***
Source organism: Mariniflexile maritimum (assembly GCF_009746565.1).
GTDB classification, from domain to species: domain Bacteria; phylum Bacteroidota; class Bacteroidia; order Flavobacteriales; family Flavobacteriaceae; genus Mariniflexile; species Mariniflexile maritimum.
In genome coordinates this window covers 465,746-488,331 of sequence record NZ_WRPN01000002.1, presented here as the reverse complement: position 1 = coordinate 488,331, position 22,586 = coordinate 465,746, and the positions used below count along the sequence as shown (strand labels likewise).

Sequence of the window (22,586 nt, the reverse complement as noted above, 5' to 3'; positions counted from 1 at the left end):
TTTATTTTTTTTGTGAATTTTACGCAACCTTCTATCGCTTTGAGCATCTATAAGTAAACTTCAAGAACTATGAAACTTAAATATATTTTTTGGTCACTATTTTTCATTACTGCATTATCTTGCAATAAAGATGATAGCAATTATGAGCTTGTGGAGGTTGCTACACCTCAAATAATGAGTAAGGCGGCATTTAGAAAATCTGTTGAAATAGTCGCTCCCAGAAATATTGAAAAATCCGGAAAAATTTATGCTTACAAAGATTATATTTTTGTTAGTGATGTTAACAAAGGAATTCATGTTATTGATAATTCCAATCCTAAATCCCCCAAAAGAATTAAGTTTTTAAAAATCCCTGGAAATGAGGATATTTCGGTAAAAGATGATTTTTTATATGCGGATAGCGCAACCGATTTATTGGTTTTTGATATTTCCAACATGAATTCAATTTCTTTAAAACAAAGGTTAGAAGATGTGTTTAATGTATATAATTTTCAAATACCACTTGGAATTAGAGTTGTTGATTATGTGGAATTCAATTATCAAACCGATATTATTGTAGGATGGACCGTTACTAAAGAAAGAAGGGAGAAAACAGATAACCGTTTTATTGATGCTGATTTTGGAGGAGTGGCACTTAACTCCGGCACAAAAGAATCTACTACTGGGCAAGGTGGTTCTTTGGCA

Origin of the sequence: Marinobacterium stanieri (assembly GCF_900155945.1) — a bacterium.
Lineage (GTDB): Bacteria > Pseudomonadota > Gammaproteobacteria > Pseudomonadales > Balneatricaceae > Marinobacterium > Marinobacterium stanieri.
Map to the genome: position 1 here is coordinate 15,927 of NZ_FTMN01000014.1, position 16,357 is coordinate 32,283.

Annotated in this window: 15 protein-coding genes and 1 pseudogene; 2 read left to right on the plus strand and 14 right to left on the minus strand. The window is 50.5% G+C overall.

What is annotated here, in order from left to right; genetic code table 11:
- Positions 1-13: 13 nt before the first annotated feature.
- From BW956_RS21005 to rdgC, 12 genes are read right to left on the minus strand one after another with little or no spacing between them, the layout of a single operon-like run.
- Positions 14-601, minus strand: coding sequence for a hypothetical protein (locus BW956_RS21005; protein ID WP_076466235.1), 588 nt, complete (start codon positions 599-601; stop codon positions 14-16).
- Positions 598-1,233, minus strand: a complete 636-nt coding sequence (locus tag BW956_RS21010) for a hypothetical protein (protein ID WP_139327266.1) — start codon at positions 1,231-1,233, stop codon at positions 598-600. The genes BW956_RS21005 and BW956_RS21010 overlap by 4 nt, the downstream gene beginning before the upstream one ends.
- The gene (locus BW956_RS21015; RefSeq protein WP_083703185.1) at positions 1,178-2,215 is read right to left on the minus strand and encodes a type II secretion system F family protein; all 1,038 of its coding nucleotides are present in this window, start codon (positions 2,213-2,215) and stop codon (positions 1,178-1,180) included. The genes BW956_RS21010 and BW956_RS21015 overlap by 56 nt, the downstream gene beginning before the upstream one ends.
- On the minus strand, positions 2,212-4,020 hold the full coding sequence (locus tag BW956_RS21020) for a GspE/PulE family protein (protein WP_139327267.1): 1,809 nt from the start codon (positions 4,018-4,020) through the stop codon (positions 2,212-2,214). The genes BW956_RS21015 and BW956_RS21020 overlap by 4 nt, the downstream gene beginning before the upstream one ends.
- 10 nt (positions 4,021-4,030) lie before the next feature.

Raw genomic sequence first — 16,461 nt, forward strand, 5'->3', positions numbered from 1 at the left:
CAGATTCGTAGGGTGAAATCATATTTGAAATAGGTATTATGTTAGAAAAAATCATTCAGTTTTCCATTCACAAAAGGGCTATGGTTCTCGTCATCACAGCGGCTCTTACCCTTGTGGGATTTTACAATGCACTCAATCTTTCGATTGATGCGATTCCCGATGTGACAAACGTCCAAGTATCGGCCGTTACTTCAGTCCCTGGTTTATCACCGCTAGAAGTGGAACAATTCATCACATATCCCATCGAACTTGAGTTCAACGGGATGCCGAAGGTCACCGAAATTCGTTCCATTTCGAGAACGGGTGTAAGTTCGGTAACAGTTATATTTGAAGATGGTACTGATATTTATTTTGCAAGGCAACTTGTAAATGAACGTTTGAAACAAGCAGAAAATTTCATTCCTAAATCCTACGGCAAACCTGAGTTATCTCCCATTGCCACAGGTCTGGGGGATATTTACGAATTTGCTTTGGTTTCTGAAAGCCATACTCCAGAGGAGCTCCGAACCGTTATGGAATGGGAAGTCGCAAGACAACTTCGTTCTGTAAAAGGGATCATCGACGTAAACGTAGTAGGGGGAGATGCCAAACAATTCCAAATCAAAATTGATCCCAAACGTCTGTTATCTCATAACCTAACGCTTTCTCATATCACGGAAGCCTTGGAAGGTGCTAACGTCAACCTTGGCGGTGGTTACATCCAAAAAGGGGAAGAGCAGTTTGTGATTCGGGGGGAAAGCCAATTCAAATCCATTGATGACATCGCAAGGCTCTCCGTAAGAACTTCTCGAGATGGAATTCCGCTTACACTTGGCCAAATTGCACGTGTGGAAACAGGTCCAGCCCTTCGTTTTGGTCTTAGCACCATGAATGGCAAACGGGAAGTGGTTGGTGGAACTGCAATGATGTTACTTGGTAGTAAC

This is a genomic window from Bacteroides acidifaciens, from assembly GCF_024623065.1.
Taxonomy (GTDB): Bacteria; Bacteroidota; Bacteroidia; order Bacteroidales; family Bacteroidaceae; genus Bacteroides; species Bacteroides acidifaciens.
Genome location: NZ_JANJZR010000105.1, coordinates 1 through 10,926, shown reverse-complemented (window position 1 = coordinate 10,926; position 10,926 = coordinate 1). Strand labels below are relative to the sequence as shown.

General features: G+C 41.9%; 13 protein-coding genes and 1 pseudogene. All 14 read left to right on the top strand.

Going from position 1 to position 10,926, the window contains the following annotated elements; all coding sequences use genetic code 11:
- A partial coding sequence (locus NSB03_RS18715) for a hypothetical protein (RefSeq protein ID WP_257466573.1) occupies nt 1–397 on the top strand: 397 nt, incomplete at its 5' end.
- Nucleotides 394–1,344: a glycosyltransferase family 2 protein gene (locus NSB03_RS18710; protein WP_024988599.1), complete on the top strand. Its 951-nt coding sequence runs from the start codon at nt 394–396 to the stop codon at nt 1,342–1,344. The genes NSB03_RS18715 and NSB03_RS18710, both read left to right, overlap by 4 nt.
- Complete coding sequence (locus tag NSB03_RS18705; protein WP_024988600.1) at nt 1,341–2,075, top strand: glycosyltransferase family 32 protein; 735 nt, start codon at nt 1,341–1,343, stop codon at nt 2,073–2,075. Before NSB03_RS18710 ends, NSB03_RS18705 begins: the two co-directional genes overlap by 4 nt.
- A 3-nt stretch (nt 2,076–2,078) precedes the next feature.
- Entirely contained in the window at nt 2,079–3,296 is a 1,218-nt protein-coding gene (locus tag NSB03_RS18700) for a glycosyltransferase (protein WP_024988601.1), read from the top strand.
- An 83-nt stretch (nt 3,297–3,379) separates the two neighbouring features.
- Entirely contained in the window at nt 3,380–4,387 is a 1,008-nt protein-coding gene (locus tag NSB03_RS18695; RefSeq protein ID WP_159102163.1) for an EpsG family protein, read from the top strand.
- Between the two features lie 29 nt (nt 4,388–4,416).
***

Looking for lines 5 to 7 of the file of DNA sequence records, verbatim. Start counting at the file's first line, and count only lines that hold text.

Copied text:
TTTATTTTTTTTGTGAATTTTACGCAACCTTCTATCGCTTTGAGCATCTATAAGTAAACTTCAAGAACTATGAAACTTAAATATATTTTTTGGTCACTATTTTTCATTACTGCATTATCTTGCAATAAAGATGATAGCAATTATGAGCTTGTGGAGGTTGCTACACCTCAAATAATGAGTAAGGCGGCATTTAGAAAATCTGTTGAAATAGTCGCTCCCAGAAATATTGAAAAATCCGGAAAAATTTATGCTTACAAAGATTATATTTTTGTTAGTGATGTTAACAAAGGAATTCATGTTATTGATAATTCCAATCCTAAATCCCCCAAAAGAATTAAGTTTTTAAAAATCCCTGGAAATGAGGATATTTCGGTAAAAGATGATTTTTTATATGCGGATAGCGCAACCGATTTATTGGTTTTTGATATTTCCAACATGAATTCAATTTCTTTAAAACAAAGGTTAGAAGATGTGTTTAATGTATATAATTTTCAAATACCACTTGGAATTAGAGTTGTTGATTATGTGGAATTCAATTATCAAACCGATATTATTGTAGGATGGACCGTTACTAAAGAAAGAAGGGAGAAAACAGATAACCGTTTTATTGATGCTGATTTTGGAGGAGTGGCACTTAACTCCGGCACAAAAGAATCTACTACTGGGCAAGGTGGTTCTTTGGCA

Origin of the sequence: Marinobacterium stanieri (assembly GCF_900155945.1) — a bacterium.
Lineage (GTDB): Bacteria > Pseudomonadota > Gammaproteobacteria > Pseudomonadales > Balneatricaceae > Marinobacterium > Marinobacterium stanieri.